It’s been a women-history themed month for both my non-fiction and fiction
reading with Wendy Moore’s Endell Street: The Trailblazing Women Who Ran World
War One’s Most Remarkable Military Hospital and Old Baggage by Lissa Evans.
Endell Street: The Trailblazing Women Who Ran World
War One’s Most Remarkable Military Hospital, Wendy Moore (Atlantic Books, 2020)
This is a fascinating and well-written account of the work of doctors
Flora Murray and Louisa Garrett Anderson who treated war casualties during the
First World War, first in France and then in London where they established the
military hospital at Endell Street. The women had both been active in the
militant suffrage campaign – Louise Garrett Anderson had spent a month in
Holloway for window breaking.
It’s a remarkable and inspiring tale of how the women and their
all-female staff overcame prejudice against women doctors and medics – for
example, that men would not wish to be treated by women, that women couldn’t
perform the surgery required by the wounds they encountered, that they couldn’t
actually run a military hospital. They not only made a success of their
enterprise, but pioneered new treatments and won such a reputation that wounded
soldiers requested hospitalisation there.
It’s also a frustrating reprise of the story of how once women are no longer of use to the male establishment they are dismissed and sidelined. Teaching hospitals that had met the war-time demand for doctors by admitting women students suddenly discovered that women couldn’t do medicine after all and closed their doors to them. Women doctors, it was realised, were suitable for posts in children’s and birth clinics, but quite incapable of taking high-paid jobs as consultants or surgeons.
Unjust as this is, the idea that women profited from the war has always made me queasy – that
other familiar tale of how their status and position improved because they were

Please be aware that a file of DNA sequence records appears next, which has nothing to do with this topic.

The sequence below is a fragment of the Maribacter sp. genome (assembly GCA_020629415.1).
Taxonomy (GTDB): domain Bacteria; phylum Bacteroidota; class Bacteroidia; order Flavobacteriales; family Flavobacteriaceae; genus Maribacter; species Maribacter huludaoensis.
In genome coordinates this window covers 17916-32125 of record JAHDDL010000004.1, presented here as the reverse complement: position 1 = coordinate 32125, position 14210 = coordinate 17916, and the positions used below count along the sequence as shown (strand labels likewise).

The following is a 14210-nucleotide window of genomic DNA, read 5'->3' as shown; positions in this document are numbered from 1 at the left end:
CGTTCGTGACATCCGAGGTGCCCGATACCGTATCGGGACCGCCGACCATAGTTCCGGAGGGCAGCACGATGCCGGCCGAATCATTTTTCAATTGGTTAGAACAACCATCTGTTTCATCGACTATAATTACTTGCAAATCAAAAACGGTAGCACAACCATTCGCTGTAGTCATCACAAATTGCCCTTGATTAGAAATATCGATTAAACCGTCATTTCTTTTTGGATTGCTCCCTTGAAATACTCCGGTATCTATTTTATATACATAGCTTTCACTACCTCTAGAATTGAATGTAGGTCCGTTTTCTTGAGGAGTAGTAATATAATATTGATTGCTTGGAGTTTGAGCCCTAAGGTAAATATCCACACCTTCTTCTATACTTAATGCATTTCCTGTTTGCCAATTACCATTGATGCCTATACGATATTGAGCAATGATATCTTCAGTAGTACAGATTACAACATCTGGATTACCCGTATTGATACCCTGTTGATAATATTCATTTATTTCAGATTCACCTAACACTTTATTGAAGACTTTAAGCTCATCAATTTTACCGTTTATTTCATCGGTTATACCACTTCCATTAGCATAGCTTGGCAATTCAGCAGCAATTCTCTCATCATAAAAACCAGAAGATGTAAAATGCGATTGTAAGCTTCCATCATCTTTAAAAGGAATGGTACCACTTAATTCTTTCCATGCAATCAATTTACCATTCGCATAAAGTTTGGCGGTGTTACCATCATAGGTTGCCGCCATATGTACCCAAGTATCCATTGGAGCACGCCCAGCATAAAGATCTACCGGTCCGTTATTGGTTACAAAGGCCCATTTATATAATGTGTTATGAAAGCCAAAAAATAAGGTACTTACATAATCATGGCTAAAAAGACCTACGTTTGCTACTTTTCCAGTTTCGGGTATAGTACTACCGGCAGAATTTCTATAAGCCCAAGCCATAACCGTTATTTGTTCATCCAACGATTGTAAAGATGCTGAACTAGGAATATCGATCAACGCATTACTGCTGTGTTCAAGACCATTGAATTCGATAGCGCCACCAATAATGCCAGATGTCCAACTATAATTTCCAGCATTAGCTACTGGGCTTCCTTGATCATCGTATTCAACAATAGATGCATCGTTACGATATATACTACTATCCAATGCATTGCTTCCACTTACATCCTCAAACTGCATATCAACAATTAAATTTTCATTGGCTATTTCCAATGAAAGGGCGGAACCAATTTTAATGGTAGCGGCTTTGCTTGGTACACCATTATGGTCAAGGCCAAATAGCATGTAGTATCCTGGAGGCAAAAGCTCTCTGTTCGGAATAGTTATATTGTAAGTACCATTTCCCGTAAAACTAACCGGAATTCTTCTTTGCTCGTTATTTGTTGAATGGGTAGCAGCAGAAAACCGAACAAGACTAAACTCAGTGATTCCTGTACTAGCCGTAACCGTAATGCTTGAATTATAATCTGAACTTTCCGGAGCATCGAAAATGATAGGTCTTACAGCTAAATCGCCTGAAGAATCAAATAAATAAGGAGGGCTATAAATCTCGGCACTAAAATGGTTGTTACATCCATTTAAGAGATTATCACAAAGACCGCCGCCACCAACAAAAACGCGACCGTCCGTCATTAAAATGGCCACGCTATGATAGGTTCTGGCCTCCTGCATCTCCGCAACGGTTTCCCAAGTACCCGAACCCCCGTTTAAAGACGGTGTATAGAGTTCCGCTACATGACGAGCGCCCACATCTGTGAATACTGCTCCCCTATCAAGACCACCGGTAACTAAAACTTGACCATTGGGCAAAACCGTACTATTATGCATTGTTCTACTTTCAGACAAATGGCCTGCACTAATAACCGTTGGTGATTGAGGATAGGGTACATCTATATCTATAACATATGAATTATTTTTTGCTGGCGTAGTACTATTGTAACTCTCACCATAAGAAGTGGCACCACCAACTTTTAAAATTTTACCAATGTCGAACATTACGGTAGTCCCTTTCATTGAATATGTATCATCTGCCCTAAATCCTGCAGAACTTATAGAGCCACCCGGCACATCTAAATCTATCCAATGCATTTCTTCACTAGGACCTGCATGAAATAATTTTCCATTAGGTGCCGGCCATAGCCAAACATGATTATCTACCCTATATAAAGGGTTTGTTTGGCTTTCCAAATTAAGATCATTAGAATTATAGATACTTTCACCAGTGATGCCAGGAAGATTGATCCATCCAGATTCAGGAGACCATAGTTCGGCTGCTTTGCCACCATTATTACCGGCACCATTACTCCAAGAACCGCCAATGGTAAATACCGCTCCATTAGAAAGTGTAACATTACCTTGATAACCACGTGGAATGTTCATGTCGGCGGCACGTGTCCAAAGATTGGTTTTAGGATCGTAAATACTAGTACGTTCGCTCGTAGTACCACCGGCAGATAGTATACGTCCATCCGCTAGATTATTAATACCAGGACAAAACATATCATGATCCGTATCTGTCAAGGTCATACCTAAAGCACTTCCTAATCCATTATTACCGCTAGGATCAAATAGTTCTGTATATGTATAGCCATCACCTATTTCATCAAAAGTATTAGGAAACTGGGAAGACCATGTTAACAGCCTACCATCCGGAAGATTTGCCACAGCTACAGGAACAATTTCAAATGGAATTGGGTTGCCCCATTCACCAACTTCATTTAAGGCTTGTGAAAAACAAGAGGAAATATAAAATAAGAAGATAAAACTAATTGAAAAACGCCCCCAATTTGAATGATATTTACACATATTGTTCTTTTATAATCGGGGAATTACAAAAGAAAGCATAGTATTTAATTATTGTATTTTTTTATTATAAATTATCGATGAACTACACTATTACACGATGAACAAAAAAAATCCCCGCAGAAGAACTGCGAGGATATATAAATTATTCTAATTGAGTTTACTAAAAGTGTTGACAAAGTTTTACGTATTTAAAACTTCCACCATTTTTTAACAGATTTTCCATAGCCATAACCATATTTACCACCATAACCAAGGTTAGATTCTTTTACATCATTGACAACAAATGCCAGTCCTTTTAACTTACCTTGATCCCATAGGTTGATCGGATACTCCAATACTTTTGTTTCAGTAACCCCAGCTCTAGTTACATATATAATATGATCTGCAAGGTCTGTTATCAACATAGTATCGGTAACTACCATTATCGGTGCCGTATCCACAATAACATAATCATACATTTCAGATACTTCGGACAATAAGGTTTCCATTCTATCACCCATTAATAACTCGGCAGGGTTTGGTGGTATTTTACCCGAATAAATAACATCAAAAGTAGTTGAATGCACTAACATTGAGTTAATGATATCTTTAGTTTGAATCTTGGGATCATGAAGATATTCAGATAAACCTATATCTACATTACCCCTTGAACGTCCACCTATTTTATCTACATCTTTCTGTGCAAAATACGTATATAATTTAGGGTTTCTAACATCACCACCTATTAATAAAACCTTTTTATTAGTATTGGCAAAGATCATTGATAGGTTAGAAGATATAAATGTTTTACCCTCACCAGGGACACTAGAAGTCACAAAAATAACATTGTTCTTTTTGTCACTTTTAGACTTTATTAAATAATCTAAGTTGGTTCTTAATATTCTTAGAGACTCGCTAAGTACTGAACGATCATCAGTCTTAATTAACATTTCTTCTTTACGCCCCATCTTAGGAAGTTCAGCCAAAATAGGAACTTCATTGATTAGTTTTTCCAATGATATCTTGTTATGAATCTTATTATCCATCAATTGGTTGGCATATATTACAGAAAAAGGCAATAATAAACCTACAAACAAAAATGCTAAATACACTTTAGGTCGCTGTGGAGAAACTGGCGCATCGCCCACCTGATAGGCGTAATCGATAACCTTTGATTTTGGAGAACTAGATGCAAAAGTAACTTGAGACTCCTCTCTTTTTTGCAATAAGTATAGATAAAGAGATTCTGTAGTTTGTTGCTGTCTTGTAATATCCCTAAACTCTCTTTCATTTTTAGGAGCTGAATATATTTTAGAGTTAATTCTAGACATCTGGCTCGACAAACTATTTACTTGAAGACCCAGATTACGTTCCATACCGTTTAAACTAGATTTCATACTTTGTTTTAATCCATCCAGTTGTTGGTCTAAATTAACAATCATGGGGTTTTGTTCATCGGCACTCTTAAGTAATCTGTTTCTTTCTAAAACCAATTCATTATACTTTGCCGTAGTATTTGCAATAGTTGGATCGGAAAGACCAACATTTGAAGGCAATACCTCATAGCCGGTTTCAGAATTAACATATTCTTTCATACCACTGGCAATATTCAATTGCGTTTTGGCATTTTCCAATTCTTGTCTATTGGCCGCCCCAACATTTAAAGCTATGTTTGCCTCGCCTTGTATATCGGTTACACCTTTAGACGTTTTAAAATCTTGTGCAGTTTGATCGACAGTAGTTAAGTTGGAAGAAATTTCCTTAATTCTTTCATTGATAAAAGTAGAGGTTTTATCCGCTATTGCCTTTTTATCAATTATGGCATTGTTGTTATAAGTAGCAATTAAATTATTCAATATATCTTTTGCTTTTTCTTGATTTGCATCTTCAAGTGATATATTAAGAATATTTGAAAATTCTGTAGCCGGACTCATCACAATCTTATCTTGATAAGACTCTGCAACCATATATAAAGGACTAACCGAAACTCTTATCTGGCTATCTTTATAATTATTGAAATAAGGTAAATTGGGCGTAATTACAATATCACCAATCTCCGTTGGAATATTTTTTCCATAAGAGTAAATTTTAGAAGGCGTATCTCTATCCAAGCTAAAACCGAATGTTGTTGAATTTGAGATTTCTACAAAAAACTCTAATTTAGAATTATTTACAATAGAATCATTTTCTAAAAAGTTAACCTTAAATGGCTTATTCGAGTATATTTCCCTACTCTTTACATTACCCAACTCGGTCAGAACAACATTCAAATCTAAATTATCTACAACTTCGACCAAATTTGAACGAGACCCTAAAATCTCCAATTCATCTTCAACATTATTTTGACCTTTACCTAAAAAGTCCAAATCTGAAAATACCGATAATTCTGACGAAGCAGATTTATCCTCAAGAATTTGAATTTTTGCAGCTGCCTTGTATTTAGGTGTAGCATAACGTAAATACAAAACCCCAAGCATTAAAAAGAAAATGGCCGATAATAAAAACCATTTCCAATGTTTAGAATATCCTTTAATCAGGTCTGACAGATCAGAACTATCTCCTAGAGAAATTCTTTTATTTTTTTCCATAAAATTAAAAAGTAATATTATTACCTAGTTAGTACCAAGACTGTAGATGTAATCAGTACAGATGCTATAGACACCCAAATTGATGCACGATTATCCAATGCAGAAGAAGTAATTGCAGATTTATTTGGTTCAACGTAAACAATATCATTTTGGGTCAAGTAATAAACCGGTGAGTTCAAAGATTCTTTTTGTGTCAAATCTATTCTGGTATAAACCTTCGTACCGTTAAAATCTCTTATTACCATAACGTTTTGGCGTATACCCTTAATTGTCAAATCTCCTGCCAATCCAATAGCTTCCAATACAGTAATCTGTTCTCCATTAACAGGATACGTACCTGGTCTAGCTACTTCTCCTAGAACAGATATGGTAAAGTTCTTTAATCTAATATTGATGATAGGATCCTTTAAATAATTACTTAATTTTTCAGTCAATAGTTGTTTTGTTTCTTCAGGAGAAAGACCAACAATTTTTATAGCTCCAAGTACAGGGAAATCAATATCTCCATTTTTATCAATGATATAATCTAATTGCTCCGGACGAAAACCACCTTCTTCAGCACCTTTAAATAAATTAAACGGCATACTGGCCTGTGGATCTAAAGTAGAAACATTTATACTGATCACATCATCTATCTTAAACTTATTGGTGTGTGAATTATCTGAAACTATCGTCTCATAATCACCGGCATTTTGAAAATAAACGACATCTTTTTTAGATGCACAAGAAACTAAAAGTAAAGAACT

willing to assist in the slaughter hasn’t ever appealed to me very much –
especially since it’s patently obvious that actually no matter how much they played
along with militarism it ultimately didn’t get them anywhere. The backlash was
bitter and long-lasting, and women in all areas of war time employment found
themselves surplus to requirements when the war-time emergency ended.
This is a wonderfully written and evocative book. It brings Endell Street
to life with its routines, personality clashes, the heroic work of the women to
save the men entrusted to their care. The people – the doctors, librarians,
patients – are vividly brought to life. It is both authoritative and readable. A great read.
Find out more at Wendy Moore’s website.
Old Baggage, Lissa Evans (Black Swan, 2018)
Recently I did a
talk on writing historical fiction and non-fiction and someone asked me if had
ever thought of writing fiction about the suffragettes. I answered that I’d
always wanted to – in fact my very first attempt at a novel was about
suffragettes – but so far I hadn’t found the right story, especially when so
many suffragette stories are so horribly cliched. There’s always the aristocratic
one, the working class one, the middle class one…but, I said, I haven’t given
up hope of finding something fresh in the suffragette novel.
And here it is in Lissa Evans’s wonderful novel, Old Baggage. Its protagonist, Mattie Simpkin, is a fabulous creation. The book is set in 1928, years after the campaign for votes for women (the militant campaign ended in 1914), but in many ways Mattie hasn’t moved on from those heady days of battle and comradeship. This is a bad and a good thing: bad because she is stuck in the past and good because she’s still a fighter and knows that women have a long way to go yet before equality becomes a reality. She makes some dreadful mistakes, but has a brave and generous spirit. She’s witty and independent, but can ride roughshod over other people’s feelings. The main thing about this character, though, is that I could imagine striding across Hampstead Heath talking with her – and enjoying her company enormously.
The period detail
and atmosphere are very well done, and the characters are all wonderfully
drawn. It’s so refreshing to read a book with an older woman as the main character.
And I am delighted to say that I didn’t once fling the book across the room
muttering about how badly the suffrage history was handled!
My only slight
disappointment was with the ending which I thought was a little far fetched
(but to avoid spoilers I won’t say exactly why!). The introduction of a new character
was frustrating and it felt like the beginning of a new story. And in fact, I have
since learned that the book is a prequel to Crooked Heart which I have
added to my reading list.
But overall Old Baggage was an enjoyable and entertaining read and I look forward to reading more about Mattie Simpkin.
Find out more at Lissa Evans’s website.
Endell Street Hospital Library and Smashing Windows (postcard): Women's Library on Flickr, No Known Copyright Restrictions